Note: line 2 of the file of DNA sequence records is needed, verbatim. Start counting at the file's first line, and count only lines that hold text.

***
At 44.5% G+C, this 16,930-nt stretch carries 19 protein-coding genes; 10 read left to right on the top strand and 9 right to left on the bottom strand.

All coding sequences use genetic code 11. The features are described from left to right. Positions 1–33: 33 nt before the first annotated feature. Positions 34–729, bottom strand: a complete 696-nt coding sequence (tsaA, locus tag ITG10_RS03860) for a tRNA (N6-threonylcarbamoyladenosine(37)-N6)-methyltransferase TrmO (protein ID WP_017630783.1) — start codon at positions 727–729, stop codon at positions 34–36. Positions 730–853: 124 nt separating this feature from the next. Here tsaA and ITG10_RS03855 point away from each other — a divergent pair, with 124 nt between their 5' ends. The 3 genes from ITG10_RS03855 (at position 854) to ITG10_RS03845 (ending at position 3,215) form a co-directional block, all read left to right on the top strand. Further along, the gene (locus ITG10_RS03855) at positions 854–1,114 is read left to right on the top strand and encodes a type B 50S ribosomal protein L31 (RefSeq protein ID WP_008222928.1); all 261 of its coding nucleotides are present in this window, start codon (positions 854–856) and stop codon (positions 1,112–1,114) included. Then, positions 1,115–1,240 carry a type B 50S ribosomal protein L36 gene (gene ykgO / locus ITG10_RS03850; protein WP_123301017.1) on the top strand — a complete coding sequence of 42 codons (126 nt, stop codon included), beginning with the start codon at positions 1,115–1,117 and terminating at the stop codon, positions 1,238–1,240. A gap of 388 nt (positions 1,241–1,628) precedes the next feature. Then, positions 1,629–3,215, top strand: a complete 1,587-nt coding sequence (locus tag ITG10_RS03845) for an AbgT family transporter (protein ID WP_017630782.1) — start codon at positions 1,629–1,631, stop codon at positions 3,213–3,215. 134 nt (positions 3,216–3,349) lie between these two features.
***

All coding sequences use genetic code 11. The features are described from left to right. Positions 1–33: 33 nt before the first annotated feature. Positions 34–729, bottom strand: a complete 696-nt coding sequence (tsaA, locus tag ITG10_RS03860) for a tRNA (N6-threonylcarbamoyladenosine(37)-N6)-methyltransferase TrmO (protein ID WP_017630783.1) — start codon at positions 727–729, stop codon at positions 34–36. Positions 730–853: 124 nt separating this feature from the next. Here tsaA and ITG10_RS03855 point away from each other — a divergent pair, with 124 nt between their 5' ends. The 3 genes from ITG10_RS03855 (at position 854) to ITG10_RS03845 (ending at position 3,215) form a co-directional block, all read left to right on the top strand. Further along, the gene (locus ITG10_RS03855) at positions 854–1,114 is read left to right on the top strand and encodes a type B 50S ribosomal protein L31 (RefSeq protein ID WP_008222928.1); all 261 of its coding nucleotides are present in this window, start codon (positions 854–856) and stop codon (positions 1,112–1,114) included. Then, positions 1,115–1,240 carry a type B 50S ribosomal protein L36 gene (gene ykgO / locus ITG10_RS03850; protein WP_123301017.1) on the top strand — a complete coding sequence of 42 codons (126 nt, stop codon included), beginning with the start codon at positions 1,115–1,117 and terminating at the stop codon, positions 1,238–1,240. A gap of 388 nt (positions 1,241–1,628) precedes the next feature. Then, positions 1,629–3,215, top strand: a complete 1,587-nt coding sequence (locus tag ITG10_RS03845) for an AbgT family transporter (protein ID WP_017630782.1) — start codon at positions 1,629–1,631, stop codon at positions 3,213–3,215. 134 nt (positions 3,216–3,349) lie between these two features.